To the Editor:
Thank you for your coverage of our unfortunate situation here on Ferry Road in Nutten Hook. We fought for years against DOT attempts to close our road and take our houses through eminent domain. DOT said our grade crossing was unsafe (even though there had never been an accident at the crossing since the railroad was built,) and after years of study and hearings, they decided to make a huge investment in a crossing upgrade, installing state of the art equipment, including a safety traffic signal system that coordinates with Amtrak and CSX. The crossing which was safe before, is now safer than ever.
So how surprising it was to get a visit from Kinderhook Postmaster Kevin McDonnell last week, who informed me that effective immediately, and without public hearing or discussion, our mail delivery would be stopped immediately and permanently. I asked why, and his answer was that his carrier had “only” 37 seconds to cross the tracks after the traffic light turned green, until the light turned yellow. I could walk back and forth across the tracks a number of times in 37 seconds. It takes 3-5 seconds to drive across. I asked Mr. McDonnell if he had contacted DOT about extending the amount of time before the light changed. His answer was: “No that would take too long, I just decided to stop delivery.”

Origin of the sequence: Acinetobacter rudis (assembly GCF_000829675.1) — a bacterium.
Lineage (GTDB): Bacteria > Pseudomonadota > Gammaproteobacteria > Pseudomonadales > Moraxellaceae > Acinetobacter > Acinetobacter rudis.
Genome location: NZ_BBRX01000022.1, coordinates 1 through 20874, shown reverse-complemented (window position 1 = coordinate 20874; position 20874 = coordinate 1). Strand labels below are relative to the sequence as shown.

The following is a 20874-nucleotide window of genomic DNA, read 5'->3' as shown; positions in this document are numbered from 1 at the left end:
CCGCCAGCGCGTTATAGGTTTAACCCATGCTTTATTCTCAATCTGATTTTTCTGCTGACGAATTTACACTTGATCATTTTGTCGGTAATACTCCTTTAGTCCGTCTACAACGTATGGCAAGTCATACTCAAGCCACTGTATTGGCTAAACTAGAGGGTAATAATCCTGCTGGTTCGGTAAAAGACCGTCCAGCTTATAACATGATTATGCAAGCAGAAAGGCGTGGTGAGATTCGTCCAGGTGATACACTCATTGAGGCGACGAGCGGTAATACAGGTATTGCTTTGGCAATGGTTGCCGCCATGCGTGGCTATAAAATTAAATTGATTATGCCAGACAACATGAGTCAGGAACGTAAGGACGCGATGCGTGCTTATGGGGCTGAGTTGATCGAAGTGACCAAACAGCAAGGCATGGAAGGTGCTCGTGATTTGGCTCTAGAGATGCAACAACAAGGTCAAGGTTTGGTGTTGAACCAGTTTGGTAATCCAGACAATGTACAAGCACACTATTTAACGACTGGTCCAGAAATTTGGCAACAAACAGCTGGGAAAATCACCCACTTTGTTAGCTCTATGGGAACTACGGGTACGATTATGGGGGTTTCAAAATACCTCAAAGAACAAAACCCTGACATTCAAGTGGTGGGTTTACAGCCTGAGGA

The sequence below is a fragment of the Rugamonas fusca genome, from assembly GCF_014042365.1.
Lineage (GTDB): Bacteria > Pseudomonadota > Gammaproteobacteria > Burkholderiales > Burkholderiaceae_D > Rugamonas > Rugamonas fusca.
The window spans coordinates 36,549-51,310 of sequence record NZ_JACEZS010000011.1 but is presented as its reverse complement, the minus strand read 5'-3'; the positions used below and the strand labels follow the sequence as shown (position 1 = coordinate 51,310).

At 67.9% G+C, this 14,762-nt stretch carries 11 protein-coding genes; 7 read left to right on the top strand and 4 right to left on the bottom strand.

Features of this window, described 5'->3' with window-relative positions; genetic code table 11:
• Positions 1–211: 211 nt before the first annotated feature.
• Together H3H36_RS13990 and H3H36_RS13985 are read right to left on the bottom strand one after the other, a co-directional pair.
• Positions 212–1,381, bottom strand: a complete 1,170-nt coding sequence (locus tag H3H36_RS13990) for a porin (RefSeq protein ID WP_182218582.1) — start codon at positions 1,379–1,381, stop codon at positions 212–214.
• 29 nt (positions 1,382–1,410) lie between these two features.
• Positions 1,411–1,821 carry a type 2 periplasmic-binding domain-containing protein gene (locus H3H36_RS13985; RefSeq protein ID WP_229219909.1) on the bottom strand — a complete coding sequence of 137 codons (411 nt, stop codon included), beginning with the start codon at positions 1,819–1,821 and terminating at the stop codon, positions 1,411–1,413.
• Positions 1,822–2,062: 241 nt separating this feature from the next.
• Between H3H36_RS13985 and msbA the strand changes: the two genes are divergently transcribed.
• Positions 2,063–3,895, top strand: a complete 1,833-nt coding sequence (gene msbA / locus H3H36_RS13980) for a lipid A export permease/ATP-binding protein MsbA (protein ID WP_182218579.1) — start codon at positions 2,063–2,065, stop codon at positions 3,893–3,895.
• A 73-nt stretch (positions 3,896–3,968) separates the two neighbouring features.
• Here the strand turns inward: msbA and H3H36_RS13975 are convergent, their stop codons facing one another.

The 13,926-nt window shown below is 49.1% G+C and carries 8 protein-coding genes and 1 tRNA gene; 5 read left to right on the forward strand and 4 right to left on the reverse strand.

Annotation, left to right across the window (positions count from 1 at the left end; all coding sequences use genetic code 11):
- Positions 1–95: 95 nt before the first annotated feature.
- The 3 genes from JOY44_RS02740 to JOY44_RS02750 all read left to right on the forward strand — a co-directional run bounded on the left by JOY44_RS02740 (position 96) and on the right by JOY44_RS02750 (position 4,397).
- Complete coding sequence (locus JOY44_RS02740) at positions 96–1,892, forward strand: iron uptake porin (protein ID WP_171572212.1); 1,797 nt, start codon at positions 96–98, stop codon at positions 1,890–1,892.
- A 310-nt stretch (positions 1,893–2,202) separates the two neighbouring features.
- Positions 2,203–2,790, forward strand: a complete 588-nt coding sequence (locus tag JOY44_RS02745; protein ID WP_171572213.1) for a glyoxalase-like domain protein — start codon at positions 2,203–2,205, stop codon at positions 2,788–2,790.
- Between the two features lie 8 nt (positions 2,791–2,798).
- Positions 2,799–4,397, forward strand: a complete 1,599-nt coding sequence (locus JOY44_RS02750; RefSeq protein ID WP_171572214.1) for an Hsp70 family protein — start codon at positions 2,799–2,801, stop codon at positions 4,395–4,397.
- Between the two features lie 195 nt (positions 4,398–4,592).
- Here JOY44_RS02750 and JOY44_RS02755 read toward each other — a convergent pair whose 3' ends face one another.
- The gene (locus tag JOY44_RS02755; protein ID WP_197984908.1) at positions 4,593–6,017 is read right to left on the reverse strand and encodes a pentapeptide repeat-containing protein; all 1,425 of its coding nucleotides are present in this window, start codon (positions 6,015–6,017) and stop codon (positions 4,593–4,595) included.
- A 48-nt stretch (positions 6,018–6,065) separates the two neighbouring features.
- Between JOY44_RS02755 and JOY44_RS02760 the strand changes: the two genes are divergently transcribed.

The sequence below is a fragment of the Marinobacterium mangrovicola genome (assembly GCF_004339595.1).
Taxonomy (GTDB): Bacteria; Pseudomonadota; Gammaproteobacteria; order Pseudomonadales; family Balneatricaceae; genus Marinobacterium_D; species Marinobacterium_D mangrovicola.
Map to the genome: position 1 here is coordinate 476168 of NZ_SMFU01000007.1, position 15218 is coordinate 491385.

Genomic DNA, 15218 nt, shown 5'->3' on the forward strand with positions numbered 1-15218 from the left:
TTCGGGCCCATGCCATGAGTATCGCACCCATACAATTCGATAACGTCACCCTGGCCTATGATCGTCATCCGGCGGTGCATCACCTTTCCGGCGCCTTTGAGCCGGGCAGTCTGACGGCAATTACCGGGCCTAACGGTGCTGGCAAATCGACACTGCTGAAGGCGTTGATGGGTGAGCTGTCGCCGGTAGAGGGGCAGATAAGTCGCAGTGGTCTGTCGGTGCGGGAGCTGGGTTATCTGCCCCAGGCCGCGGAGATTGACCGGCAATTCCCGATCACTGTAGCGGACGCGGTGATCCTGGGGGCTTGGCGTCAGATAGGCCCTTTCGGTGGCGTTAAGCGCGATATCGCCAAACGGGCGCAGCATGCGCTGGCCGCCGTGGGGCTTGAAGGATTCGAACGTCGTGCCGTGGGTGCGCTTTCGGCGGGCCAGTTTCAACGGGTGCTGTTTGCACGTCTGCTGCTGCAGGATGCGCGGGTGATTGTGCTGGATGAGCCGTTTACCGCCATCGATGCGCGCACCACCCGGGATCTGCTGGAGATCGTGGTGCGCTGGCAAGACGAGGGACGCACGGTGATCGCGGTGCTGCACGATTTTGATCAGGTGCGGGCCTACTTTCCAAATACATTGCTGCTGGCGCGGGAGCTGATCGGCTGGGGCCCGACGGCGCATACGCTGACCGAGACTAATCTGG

The Postal Service statement you mention has one particularly false and absurd comment: “The Postal Service also cited unsafe turnaround as a reason to stop mail service to Ferry Road ...There are many trucks and cranes in the area. This blocks the road at times and leaves no access to turn around.”
There was one crane on Ferry Road for exactly one day — May 21. It was doing flood mitigation work. (We were badly affected by Hurricane Sandy flooding.) The Stuyvesant Highway Department posted notices, and closed the road for that day only. I personally informed Postmaster McDonnell of this, one week in advance of the closing. There would have been no issue of unsafe turnaround- the road was totally closed, and we had no mail delivery that day.
Martin John Hutchinson
Nutten Hook, Stuyvesant